The Wall Street Journal, purchased by Rupert Murdoch in 2007, is likely to also fail. For much the same reasons. Murdoch, has long been rumored to be a potential buyer for the New York Times though some predict he will instead buy the New York Daily News. The New York Times, as the "nation's newspaper" (the standard setter for all other newspapers even if the broad public does not read it outside New York), has served as a (failing) model for most other newspapers, and Murdoch seems intent on making the Wall Street Journal into a national competitor for the Times.
To the detriment, I might add, of the Wall Street Journal's reporting and coverage of events.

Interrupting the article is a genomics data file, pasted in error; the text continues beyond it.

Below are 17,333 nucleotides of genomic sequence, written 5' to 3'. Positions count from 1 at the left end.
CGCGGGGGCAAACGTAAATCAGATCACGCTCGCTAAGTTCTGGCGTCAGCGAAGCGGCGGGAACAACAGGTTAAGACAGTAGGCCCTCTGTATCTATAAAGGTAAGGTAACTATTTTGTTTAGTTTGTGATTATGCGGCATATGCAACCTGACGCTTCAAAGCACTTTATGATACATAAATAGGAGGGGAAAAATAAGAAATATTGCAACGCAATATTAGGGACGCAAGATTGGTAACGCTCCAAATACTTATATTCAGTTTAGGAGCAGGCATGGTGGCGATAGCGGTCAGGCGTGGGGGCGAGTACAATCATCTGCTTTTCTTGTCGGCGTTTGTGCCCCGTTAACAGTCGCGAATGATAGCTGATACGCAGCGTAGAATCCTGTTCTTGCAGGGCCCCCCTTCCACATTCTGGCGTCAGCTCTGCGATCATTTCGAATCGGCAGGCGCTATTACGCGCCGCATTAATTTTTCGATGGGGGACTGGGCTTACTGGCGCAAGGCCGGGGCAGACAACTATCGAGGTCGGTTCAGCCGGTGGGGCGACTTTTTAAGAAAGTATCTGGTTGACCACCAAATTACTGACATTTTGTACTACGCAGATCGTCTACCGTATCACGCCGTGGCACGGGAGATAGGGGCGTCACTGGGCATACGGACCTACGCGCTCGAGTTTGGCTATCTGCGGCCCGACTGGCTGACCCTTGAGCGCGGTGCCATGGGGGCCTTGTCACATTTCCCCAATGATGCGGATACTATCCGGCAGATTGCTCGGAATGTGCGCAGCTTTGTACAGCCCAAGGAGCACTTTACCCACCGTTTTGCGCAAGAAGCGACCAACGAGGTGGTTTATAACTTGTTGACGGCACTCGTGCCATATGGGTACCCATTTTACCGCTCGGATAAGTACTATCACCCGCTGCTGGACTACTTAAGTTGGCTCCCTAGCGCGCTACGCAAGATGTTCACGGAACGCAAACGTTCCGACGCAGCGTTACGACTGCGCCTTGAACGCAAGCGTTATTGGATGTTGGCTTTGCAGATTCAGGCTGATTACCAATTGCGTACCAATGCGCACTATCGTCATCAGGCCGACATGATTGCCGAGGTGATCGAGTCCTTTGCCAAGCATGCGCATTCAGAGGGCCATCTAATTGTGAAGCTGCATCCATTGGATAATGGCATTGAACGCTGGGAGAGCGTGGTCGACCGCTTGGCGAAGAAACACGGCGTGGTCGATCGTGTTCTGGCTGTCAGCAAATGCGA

This move to compete with the New York Times in it's own SWPL image, is consistent with Murdoch's inevitably failed strategy to de-list itself from Google Search and ally itself with Microsoft. The Wall Street Journal, as part of that strategy, has tried to remake itself in the New York Times image. With many SWPL sections on fashion, "colorful" doings in Third World hell-holes, and movie and entertainment sections that crowd out serious business news. The "lifestyle" sections and other content are clearly aimed at the terminally politically correct crowd that reads the New York Times and is terrified of being caught out in an politically incorrect thought or word. The coverage of Barack Obama by reporters and editors is nearly indistinguishable from the worshipful, rainbows and unicorns from his ass, tone found in other newspapers. Mark Morford's column from the San Francisco Chronicle about Obama being a "lightworker" and "spiritually enlightened being" would not be out of place in many articles about Obama in the Wall Street Journal. To be fair, the editorial page is still mostly conservative (though appalling on immigration). But the daily tone and content of the Wall Street Journal's reporting crowds out the otherwise excellent business news for fluff and Politically Correct Dogma.